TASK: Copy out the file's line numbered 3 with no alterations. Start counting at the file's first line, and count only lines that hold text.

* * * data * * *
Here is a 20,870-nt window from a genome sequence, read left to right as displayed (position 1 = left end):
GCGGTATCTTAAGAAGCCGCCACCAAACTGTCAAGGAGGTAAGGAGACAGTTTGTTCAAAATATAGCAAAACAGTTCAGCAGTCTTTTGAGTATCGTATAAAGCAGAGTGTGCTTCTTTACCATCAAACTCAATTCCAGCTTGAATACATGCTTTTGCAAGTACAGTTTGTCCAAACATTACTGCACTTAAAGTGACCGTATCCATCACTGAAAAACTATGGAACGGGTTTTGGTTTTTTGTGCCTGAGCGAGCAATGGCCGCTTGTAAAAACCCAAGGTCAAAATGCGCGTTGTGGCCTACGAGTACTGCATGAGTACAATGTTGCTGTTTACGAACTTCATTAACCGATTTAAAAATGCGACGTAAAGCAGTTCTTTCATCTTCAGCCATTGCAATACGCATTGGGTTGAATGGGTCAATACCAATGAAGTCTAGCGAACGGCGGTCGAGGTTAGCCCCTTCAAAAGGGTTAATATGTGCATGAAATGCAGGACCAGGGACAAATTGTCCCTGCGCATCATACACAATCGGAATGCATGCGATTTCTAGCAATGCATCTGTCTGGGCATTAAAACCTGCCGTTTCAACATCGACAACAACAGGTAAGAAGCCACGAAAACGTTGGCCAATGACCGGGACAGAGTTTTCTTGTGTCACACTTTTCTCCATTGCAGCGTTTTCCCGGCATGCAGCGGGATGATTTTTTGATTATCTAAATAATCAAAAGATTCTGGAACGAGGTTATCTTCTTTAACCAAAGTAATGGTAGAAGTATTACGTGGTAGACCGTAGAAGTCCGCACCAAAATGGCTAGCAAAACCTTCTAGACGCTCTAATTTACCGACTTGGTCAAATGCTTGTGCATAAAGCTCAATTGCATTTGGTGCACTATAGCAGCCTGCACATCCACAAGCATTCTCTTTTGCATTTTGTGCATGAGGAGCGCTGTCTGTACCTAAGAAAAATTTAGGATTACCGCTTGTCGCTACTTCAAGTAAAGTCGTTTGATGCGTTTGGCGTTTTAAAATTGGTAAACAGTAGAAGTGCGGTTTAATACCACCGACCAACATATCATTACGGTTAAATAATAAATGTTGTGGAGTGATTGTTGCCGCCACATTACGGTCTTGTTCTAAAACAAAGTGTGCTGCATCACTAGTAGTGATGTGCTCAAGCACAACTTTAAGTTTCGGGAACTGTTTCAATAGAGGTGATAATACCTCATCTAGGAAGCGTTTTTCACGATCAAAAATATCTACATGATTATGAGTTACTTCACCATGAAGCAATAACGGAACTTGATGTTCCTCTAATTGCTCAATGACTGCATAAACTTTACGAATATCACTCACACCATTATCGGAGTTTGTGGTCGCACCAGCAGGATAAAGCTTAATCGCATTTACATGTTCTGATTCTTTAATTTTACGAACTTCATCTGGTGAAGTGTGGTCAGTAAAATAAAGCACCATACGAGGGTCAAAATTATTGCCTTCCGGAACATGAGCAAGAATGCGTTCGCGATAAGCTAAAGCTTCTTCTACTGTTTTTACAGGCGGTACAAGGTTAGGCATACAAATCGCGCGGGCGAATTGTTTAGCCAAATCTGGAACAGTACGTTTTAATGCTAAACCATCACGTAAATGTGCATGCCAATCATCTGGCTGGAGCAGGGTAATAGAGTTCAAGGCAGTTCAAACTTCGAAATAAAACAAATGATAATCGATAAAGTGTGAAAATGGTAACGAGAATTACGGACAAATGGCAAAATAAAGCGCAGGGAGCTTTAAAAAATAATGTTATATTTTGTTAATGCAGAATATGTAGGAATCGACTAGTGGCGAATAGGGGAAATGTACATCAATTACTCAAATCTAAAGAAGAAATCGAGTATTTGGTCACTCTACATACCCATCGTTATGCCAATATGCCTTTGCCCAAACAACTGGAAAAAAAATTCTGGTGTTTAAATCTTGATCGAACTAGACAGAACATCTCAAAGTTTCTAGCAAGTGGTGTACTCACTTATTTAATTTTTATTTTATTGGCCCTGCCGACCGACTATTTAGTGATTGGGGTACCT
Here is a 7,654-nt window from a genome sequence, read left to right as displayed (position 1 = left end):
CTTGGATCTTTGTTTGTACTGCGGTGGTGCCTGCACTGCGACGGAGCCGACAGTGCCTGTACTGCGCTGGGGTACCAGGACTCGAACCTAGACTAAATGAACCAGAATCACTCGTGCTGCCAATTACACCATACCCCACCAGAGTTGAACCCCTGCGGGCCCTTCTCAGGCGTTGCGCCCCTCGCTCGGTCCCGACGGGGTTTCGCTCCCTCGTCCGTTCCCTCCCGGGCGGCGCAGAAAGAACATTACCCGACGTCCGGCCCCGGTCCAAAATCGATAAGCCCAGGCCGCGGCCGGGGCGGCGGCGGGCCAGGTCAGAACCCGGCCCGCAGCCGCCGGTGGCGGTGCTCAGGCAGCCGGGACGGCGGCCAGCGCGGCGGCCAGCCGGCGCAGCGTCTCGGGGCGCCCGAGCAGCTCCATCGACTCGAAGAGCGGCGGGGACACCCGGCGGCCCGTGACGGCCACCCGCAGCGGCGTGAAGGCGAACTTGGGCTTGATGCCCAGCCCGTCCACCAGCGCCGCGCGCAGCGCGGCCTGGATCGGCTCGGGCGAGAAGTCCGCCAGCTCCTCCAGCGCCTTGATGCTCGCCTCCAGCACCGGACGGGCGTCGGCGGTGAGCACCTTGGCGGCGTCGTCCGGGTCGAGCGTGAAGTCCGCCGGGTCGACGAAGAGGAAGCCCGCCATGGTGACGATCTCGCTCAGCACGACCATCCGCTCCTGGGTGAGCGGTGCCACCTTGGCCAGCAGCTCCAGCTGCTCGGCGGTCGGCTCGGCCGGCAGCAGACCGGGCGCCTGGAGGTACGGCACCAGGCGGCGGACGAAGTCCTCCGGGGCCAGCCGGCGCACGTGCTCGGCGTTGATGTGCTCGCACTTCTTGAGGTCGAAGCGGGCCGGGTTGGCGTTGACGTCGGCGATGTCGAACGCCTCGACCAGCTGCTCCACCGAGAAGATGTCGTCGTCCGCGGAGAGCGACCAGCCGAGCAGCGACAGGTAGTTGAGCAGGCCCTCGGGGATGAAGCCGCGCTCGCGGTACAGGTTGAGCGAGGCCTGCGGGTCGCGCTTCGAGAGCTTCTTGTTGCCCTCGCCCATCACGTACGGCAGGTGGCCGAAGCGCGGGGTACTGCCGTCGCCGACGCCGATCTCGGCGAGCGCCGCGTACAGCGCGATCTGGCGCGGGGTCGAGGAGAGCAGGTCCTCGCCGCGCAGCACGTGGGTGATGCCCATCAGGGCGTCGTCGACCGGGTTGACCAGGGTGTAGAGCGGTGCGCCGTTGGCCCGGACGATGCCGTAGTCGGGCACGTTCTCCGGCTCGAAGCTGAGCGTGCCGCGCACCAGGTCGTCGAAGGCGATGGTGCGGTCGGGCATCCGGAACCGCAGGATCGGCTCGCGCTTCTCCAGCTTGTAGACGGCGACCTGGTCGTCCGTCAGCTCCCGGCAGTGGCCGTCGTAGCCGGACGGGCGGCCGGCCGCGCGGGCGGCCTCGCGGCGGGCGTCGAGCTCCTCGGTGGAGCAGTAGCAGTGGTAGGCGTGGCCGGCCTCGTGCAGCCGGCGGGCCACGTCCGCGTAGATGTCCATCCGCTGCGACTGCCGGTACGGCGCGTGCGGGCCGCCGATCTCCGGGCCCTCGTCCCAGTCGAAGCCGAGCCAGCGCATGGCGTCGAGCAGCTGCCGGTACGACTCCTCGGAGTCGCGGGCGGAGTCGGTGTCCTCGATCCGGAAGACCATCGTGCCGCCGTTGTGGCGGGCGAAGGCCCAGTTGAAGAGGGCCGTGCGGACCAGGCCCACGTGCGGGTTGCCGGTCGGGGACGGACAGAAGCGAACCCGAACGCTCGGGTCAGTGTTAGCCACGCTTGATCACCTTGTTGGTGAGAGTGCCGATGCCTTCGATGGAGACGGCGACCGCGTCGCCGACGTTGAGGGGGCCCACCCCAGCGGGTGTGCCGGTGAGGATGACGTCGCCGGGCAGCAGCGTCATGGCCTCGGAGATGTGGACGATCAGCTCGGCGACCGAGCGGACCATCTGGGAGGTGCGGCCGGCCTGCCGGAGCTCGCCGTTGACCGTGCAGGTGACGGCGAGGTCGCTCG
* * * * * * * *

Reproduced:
Here is a 7,654-nt window from a genome sequence, read left to right as displayed (position 1 = left end):